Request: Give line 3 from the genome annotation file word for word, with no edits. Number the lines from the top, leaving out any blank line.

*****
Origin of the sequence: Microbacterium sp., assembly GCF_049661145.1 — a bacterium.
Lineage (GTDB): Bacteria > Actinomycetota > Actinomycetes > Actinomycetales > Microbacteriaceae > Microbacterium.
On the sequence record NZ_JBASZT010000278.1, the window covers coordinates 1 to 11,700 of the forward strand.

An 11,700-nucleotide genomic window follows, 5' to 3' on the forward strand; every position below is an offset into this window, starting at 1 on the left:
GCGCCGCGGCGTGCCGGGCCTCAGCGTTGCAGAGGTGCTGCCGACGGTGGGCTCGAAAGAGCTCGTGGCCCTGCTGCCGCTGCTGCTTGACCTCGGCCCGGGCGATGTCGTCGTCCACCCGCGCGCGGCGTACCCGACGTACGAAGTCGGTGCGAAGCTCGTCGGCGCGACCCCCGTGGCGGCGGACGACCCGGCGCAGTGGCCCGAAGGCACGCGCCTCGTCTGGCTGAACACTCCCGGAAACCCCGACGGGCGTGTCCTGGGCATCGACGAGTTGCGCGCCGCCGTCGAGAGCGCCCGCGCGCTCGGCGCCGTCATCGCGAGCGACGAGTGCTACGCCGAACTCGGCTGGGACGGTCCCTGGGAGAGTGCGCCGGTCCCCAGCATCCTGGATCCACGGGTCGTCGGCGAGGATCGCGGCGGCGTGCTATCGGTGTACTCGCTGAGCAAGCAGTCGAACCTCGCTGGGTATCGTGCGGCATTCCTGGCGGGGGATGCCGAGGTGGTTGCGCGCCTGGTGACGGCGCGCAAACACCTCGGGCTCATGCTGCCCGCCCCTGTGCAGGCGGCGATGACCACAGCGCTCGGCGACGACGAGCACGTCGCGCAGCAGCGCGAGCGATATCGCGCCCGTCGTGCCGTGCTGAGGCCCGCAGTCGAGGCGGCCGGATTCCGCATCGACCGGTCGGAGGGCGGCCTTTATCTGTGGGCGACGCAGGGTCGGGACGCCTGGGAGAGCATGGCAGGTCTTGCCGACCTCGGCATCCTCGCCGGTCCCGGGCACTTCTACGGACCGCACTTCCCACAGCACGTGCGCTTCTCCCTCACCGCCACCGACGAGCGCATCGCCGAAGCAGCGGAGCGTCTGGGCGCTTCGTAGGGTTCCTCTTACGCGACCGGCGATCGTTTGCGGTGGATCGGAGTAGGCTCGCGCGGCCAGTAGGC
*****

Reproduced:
On the sequence record NZ_JBASZT010000278.1, the window covers coordinates 1 to 11,700 of the forward strand.